SCHULTZ by J. P. Donleavy
Kirkus Star

SCHULTZ

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KIRKUS REVIEW

Donleavy, as they say in Las Vegas, is on a roll. Ever since his Unexpurgated Code of manners a few years back, when he began treating class and station to the same sort of mayhem that he's always found in sex, he's been rejuvenatedly funny. And this new novel is full of the rudest yocks yet. Sigmund Franz Schultz, late of Woonsocket, Rhode Island, an escapee from the family lingerie business and an uncle's diamond brokerage, has come to London and has immediately set about producing the most tasteless plays the West End has ever seen. (His current one on the boards is titled ""Kiss It, Don't Hold It, It's Too Hot."") Backed financially by two depraved noblemen, Lord Nectarine and school-chum Binky, partners in an outfit called Sperm Productions (which exists solely, it seems, to audition actressbimboes privately and play practical jokes on the credulous Jew), Schultz is always in the midst of a stumble, chiefest of which is his unsuccessful campaign to escape the clutches of the lovely Priscilla, who means to get him to marry her any which way. Since at least half of Schultz's stumbles land him in the beds of females--a chambermaid, an au-pair girl, Priscilla's best friend, and a noblewoman named Lady Louella Lullabyebaby--who needs Priscilla? (Donleavy is shameless about names; there's a hilarious, cheerfully racist party scene at a London Africa embassy, a reception for ""His Royal Imperial Majesty Field Marshal King Buggybooiamcheesetoo."") If you haven't guessed already, there's something here to insult one and all--women, blacks, Jews, the English, WASPs--and gloriously: in this baroque cartoon, Donleavy is at his careening, don't-give-a-damn best.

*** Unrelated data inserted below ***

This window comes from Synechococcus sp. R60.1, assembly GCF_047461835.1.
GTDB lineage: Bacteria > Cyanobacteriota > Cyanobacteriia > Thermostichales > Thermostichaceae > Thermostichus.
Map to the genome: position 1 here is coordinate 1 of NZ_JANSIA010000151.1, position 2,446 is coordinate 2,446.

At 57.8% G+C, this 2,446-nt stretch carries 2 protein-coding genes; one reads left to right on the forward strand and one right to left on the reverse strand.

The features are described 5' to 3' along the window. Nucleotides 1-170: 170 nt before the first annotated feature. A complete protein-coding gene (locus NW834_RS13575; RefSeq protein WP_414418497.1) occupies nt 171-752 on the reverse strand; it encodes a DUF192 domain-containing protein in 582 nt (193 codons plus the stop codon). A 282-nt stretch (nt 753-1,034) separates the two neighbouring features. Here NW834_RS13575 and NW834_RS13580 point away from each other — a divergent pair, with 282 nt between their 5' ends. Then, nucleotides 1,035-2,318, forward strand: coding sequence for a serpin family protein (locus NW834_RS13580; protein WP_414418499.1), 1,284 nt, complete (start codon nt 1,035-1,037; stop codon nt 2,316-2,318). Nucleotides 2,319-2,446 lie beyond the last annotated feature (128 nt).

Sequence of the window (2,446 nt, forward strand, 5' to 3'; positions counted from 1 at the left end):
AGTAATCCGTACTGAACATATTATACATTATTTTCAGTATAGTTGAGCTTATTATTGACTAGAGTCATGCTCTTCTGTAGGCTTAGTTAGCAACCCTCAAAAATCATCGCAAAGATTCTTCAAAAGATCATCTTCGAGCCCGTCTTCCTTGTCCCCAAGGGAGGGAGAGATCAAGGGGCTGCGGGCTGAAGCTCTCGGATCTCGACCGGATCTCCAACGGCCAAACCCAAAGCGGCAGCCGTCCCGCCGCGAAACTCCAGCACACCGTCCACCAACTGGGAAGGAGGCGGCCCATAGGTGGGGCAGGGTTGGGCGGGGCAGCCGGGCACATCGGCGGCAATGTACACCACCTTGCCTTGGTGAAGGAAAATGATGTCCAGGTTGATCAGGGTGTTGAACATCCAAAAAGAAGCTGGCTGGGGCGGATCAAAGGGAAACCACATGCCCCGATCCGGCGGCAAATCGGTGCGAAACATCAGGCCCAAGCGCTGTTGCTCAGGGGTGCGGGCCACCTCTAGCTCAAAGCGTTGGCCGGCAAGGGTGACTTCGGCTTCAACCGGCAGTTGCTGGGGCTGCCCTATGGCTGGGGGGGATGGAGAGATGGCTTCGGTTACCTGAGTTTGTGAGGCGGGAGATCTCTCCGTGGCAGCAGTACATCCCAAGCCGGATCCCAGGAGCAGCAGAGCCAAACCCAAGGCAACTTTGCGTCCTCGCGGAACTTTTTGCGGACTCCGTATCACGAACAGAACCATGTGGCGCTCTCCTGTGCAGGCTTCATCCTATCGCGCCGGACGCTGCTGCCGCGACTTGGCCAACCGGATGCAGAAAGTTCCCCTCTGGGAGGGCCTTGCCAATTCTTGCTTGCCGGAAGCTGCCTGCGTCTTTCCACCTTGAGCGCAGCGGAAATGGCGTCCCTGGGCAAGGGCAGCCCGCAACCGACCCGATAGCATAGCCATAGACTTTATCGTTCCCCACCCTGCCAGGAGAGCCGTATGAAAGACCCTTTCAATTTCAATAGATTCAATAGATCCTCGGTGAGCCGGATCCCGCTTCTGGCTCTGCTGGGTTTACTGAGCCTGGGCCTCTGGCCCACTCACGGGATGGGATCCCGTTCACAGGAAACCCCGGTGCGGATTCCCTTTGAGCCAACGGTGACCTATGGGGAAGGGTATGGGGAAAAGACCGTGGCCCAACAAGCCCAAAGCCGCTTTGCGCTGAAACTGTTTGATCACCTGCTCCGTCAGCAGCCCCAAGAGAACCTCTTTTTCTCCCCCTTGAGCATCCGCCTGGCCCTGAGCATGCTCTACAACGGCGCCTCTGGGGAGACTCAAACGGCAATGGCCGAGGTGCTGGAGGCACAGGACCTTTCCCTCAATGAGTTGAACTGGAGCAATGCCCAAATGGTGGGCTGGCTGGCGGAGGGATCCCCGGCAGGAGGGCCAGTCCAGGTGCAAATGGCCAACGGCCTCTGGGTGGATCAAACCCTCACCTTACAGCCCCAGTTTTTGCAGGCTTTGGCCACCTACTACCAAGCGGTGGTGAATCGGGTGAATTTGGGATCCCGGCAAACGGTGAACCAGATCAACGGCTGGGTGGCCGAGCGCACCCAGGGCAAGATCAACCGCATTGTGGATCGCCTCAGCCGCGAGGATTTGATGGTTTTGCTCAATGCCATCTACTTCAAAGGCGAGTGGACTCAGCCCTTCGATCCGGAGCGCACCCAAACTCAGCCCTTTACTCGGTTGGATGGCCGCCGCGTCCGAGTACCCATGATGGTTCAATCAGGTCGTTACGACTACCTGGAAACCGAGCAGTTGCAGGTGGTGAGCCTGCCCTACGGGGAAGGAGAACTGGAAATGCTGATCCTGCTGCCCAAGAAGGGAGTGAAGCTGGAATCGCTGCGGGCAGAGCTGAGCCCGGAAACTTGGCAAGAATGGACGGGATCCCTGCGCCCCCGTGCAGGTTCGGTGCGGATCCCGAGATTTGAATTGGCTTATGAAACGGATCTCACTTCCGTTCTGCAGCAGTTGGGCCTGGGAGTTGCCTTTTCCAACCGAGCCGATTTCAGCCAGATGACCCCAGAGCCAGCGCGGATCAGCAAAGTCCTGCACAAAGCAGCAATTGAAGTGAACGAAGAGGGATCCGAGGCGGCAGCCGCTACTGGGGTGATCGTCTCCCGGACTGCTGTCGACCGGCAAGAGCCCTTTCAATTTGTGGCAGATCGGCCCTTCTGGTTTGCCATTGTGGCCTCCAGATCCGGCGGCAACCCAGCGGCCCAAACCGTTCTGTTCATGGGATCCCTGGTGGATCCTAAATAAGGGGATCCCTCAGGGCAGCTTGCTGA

Pub Date: Oct. 1st, 1979
Publisher: Delacorte